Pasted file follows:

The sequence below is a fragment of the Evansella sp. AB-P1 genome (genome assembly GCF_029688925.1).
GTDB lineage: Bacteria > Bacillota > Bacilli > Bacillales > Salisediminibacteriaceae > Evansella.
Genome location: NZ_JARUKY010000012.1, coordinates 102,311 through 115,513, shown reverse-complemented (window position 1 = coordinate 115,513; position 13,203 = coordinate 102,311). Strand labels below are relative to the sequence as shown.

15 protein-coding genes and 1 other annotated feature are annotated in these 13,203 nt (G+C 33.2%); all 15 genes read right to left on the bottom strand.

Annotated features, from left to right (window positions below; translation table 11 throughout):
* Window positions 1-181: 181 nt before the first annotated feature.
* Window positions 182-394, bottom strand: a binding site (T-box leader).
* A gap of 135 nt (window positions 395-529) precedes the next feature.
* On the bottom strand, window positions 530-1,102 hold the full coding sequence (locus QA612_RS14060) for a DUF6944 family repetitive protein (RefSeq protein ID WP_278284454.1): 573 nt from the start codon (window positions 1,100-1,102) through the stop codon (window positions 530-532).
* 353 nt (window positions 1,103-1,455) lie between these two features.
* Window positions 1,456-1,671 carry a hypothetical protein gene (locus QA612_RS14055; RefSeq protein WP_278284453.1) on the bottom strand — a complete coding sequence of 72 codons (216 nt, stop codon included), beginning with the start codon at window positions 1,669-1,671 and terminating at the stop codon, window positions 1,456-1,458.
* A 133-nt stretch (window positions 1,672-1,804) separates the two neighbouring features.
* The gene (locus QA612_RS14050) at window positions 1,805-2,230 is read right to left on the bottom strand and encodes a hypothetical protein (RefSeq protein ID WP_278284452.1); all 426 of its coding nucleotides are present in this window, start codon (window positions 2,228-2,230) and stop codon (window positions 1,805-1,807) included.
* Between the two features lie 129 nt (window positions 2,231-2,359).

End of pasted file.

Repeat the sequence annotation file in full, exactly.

The sequence below is a fragment of the Evansella sp. AB-P1 genome (genome assembly GCF_029688925.1).
GTDB lineage: Bacteria > Bacillota > Bacilli > Bacillales > Salisediminibacteriaceae > Evansella.
Genome location: NZ_JARUKY010000012.1, coordinates 102,311 through 115,513, shown reverse-complemented (window position 1 = coordinate 115,513; position 13,203 = coordinate 102,311). Strand labels below are relative to the sequence as shown.

15 protein-coding genes and 1 other annotated feature are annotated in these 13,203 nt (G+C 33.2%); all 15 genes read right to left on the bottom strand.

Annotated features, from left to right (window positions below; translation table 11 throughout):
* Window positions 1-181: 181 nt before the first annotated feature.
* Window positions 182-394, bottom strand: a binding site (T-box leader).
* A gap of 135 nt (window positions 395-529) precedes the next feature.
* On the bottom strand, window positions 530-1,102 hold the full coding sequence (locus QA612_RS14060) for a DUF6944 family repetitive protein (RefSeq protein ID WP_278284454.1): 573 nt from the start codon (window positions 1,100-1,102) through the stop codon (window positions 530-532).
* 353 nt (window positions 1,103-1,455) lie between these two features.
* Window positions 1,456-1,671 carry a hypothetical protein gene (locus QA612_RS14055; RefSeq protein WP_278284453.1) on the bottom strand — a complete coding sequence of 72 codons (216 nt, stop codon included), beginning with the start codon at window positions 1,669-1,671 and terminating at the stop codon, window positions 1,456-1,458.
* A 133-nt stretch (window positions 1,672-1,804) separates the two neighbouring features.
* The gene (locus QA612_RS14050) at window positions 1,805-2,230 is read right to left on the bottom strand and encodes a hypothetical protein (RefSeq protein ID WP_278284452.1); all 426 of its coding nucleotides are present in this window, start codon (window positions 2,228-2,230) and stop codon (window positions 1,805-1,807) included.
* Between the two features lie 129 nt (window positions 2,231-2,359).